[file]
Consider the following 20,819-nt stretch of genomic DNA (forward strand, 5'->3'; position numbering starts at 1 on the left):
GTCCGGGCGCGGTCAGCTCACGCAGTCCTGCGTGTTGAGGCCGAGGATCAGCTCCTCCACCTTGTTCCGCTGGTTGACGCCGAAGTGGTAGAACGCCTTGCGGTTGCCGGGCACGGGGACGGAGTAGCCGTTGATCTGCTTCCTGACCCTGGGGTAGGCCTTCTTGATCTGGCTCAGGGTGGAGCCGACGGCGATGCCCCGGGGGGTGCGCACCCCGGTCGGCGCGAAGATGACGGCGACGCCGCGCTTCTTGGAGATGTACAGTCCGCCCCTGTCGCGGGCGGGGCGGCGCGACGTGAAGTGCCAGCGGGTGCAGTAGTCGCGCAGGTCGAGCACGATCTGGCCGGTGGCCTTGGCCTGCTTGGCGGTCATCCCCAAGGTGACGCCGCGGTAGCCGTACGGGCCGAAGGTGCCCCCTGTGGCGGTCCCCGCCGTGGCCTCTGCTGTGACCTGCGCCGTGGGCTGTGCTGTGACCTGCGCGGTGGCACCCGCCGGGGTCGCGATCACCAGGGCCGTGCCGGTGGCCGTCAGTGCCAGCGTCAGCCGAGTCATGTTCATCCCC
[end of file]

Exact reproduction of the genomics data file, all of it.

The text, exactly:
Consider the following 20,819-nt stretch of genomic DNA (forward strand, 5'->3'; position numbering starts at 1 on the left):
GTCCGGGCGCGGTCAGCTCACGCAGTCCTGCGTGTTGAGGCCGAGGATCAGCTCCTCCACCTTGTTCCGCTGGTTGACGCCGAAGTGGTAGAACGCCTTGCGGTTGCCGGGCACGGGGACGGAGTAGCCGTTGATCTGCTTCCTGACCCTGGGGTAGGCCTTCTTGATCTGGCTCAGGGTGGAGCCGACGGCGATGCCCCGGGGGGTGCGCACCCCGGTCGGCGCGAAGATGACGGCGACGCCGCGCTTCTTGGAGATGTACAGTCCGCCCCTGTCGCGGGCGGGGCGGCGCGACGTGAAGTGCCAGCGGGTGCAGTAGTCGCGCAGGTCGAGCACGATCTGGCCGGTGGCCTTGGCCTGCTTGGCGGTCATCCCCAAGGTGACGCCGCGGTAGCCGTACGGGCCGAAGGTGCCCCCTGTGGCGGTCCCCGCCGTGGCCTCTGCTGTGACCTGCGCCGTGGGCTGTGCTGTGACCTGCGCGGTGGCACCCGCCGGGGTCGCGATCACCAGGGCCGTGCCGGTGGCCGTCAGTGCCAGCGTCAGCCGAGTCATGTTCATCCCC